Schools celebrate "Winter Break" but are prohibited from mentioning the creator of winter and all seasons. Cities string glittering stars across roads but ignore the heavenly light shining "out of darkness" (2 Corinthians 4:6). Stores greet us with "Happy Holidays" but remain timidly silent about the holy days.
The reason for the season is Jesus Christ.
The empty garden tomb is a testament to the loftiness of a lowly manger. We revere the birth in Bethlehem by honoring the sacrifice of Calvary and Gethsemane.
The spirit of Christmas
Since the invention of language, poets have attempted to describe the love we feel during the Christmas season.
Some describe this love as a warm glow in the hearths and hearts of our lives. Others refer to this love as unbuttoned joy, bright and innocent as puppy fur. Neither the science of words nor the seance of verse can adequately define the love of the season, for it is born of the Savior’s atoning sacrifice for each of us.
Simply put, the love we feel at Christmastime springs from the singular life of Jesus Christ.
Safe in your mouth
No one ever described this love more poignantly than a 4-year-old child interviewed by TV personality Art Linkletter. When asked what love is, the little boy replied, "Love is when someone says your name just a little different, and you know your name is safe in their mouth."
Is the Christ in Christmas safe in your mouth?
"For God so loved the world that he gave his only begotten Son, that whosoever believeth in him should not perish, but have everlasting life" (John 3:16).
Do we honor Jesus in the gift of selflessness and Christian charity year round? Is Christ safe in our mouths because charity blossoms in our hearts?
May we recognize as did Emerson that "Rings and other jewels are not gifts, but apologies for gifts. The only gift is a portion of thyself" (Ralph Waldo Emerson, "Gifts," Essays XIII, 1844).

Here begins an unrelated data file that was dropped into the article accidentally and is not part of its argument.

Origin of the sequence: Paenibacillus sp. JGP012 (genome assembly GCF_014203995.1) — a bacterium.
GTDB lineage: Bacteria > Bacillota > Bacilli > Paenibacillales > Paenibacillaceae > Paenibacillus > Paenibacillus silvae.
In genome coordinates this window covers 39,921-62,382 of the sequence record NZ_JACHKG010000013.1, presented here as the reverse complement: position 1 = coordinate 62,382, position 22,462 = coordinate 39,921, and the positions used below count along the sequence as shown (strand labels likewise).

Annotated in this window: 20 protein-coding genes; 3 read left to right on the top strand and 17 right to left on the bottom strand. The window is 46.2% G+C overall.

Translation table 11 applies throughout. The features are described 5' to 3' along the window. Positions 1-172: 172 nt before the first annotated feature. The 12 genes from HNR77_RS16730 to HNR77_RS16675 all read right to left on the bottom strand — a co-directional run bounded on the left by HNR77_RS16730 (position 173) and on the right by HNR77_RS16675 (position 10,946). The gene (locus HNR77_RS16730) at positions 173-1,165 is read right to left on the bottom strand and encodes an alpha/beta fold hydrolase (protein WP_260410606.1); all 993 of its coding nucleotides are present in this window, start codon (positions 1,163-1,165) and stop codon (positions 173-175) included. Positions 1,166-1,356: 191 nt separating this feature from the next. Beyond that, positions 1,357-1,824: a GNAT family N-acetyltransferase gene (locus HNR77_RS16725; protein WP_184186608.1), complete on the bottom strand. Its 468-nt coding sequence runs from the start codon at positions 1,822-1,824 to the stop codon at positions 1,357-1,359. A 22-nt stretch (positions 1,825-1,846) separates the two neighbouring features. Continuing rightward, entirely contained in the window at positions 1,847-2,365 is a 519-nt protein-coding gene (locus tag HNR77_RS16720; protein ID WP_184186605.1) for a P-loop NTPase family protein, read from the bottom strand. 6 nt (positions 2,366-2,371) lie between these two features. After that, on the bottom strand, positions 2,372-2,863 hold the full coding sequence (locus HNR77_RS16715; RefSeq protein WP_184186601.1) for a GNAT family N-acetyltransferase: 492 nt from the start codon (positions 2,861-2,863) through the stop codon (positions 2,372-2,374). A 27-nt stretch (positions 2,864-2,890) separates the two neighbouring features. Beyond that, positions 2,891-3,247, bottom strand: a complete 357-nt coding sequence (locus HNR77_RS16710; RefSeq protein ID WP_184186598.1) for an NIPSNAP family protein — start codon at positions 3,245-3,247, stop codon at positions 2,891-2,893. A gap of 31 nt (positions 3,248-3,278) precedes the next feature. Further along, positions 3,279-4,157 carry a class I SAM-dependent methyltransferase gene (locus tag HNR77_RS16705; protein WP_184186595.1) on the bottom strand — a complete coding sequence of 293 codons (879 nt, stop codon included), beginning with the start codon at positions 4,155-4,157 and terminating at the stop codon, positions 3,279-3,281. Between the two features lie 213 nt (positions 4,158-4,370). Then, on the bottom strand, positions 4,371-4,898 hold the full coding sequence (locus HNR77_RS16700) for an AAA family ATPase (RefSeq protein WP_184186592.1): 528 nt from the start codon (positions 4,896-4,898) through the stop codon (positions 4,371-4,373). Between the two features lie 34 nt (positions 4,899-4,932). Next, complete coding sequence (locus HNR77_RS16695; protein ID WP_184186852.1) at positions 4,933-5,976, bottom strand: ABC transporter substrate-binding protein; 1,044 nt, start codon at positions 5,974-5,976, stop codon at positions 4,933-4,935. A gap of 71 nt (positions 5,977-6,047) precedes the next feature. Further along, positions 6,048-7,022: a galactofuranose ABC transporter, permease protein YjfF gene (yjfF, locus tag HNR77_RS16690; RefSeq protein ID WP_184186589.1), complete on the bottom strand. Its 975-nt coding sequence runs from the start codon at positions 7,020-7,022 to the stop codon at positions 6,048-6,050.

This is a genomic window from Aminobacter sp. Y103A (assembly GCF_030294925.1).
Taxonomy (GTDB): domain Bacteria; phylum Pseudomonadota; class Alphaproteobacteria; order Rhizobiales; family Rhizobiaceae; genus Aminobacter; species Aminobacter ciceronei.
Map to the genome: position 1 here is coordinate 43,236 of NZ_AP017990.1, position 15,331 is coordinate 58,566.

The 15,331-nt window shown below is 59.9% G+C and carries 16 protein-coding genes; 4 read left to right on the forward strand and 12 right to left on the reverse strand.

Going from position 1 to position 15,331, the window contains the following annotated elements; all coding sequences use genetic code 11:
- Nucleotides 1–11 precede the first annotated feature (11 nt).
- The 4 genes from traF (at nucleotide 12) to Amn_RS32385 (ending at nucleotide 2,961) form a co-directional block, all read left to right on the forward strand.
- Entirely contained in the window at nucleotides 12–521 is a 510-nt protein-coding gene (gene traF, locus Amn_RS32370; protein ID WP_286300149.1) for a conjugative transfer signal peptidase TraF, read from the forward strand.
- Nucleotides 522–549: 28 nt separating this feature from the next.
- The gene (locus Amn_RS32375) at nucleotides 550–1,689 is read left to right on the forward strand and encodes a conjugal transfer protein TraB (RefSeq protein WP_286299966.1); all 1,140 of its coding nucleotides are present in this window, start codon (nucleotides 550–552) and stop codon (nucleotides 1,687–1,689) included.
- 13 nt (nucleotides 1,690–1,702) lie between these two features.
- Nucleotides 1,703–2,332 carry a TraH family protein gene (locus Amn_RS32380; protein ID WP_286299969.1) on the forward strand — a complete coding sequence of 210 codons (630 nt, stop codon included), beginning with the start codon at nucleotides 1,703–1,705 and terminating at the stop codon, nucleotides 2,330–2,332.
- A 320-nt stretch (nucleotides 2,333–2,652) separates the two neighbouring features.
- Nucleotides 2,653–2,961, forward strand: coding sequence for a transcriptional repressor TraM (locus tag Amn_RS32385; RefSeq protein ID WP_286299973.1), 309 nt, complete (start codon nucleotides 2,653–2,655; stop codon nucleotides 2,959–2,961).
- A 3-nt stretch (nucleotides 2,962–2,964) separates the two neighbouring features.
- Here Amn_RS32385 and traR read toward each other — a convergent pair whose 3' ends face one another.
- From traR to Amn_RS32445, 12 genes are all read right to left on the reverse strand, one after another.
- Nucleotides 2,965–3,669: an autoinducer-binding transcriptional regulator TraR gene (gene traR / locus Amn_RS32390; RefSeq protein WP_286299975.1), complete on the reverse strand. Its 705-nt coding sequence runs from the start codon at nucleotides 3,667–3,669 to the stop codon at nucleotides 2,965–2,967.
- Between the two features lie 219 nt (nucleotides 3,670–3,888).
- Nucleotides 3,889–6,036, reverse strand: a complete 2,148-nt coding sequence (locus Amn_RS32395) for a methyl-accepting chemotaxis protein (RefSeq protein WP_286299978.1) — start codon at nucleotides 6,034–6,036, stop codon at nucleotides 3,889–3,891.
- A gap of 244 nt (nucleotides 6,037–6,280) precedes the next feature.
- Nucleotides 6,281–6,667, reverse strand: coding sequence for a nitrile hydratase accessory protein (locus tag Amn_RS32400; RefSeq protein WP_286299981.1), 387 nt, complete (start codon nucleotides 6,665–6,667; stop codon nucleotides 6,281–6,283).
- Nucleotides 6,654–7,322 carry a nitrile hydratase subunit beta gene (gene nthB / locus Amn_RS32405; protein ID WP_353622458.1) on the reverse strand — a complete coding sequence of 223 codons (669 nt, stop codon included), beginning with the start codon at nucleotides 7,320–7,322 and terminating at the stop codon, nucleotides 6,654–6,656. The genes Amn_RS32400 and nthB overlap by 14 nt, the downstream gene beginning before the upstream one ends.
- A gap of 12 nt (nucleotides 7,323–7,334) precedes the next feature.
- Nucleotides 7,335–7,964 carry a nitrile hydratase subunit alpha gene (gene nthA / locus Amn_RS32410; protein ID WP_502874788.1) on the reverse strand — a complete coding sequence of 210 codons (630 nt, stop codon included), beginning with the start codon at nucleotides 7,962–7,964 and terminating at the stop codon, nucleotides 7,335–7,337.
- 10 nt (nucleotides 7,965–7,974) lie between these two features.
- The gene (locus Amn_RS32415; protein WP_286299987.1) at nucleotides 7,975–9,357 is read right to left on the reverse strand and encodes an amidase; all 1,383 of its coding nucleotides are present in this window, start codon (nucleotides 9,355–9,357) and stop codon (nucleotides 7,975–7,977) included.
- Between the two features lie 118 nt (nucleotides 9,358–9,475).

Perhaps this Christmas season, each of us will commit to giving more of ourselves and worry less about scurrying through malls in a vain search for the elusive "perfect gift."
In the process of discipleship, we must all eventually confront ourselves. Jesus referred to this confrontation as being "born again" (John 3:5) and converted to "become as little children" (Matthew 18:3). A Book of Mormon prophet called it "put(ting) off the natural man" (Mosiah 3:19). Another said it is "the purifying and sanctification of (our) hearts" (Helaman 3:35). Alma declared it a "mighty change of heart" (Alma 5:14).
This confrontation is a transformation from the natural to the spiritual man or woman of Christ. It is a childlike rebirth that reminds us of another birth two millennia ago.
Bows and Bethlehem
The true spirit of Christmas is not found in pretty bows, glossy wrapping paper or sparkling lights, though all these things can remind us of a higher purpose: the love Jesus offers us.
The baby Jesus, born in a feeding trough for sheep, would one day feed with the bread of life all who come unto him. In return, he asks his followers to feed his sheep.
Amid the glitter and glitz of a commercial Christmas, may we ever remember the babe of Bethlehem and follow him in giving the gift of self.
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